Tunisia Islamists seek jihad in Syria with one eye on home
Aymen Saadi’s brief call to jihad began with dreams of fighting for an Islamic state in Syria and ended with a botched suicide bombing attempt in a crowd of foreign tourists in Tunisia.
Guards tackled the Tunisian teenager before he detonated his bomb at a presidential mausoleum last month south of Tunis. Minutes earlier, a fellow bomber had blown himself up into a bloody mess across the sand at a popular beach resort a few kilometres away.
Saadi’s mission may have failed, and the beach bomber killed only himself, but Tunisia’s first suicide attack in a decade was shock enough for the small North African nation; the war with militant Islam was at its door.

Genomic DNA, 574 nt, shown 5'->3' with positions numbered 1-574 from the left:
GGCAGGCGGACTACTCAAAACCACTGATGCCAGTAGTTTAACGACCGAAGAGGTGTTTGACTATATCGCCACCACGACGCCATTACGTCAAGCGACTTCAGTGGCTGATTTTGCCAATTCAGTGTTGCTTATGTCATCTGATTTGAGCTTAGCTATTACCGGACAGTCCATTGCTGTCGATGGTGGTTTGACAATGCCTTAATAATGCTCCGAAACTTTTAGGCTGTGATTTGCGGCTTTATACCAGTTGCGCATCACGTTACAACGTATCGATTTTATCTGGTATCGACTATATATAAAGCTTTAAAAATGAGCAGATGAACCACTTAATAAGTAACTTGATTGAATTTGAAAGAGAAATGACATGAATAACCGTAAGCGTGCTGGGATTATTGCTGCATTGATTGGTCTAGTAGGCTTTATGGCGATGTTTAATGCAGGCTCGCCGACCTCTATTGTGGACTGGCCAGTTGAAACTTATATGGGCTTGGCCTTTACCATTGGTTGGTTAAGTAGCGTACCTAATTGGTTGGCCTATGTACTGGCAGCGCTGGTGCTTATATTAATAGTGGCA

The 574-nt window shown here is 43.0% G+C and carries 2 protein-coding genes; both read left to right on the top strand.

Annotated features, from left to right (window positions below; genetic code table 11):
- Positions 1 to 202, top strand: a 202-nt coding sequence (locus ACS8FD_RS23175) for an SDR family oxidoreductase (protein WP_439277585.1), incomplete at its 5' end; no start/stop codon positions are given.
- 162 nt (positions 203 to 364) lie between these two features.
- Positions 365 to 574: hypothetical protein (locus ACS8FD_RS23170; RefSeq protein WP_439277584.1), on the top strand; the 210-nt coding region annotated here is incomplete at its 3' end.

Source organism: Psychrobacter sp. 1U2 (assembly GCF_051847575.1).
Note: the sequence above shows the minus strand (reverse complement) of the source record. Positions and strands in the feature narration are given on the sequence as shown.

Tunisia’s interior’s ministry says its initial investigation indicates Al Qaeda-linked group Ansar al-Sharia carried out the attempted twin bombing.
Saadi might not have reached Syria’s battlefields, but his journey from middle-class student to would-be suicide bomber reveals how far that conflict has become a clarion call for homegrown jihadists.
The bloodshed in Syria – as in Afghanistan in the 1980s and 1990s and Iraq in the past decade – is drawing young foreign recruits into Islamist militant ranks only to spit them back out again to return home hardened by fundamentalist fervour and war.
Saadi now sits in a Tunisian jail, but his case and those of other Tunisian jihadists are a warning about how militants, many trained in Libyan camps and dispatched to battles in Aleppo and Idlib, may come back to haunt North Africa.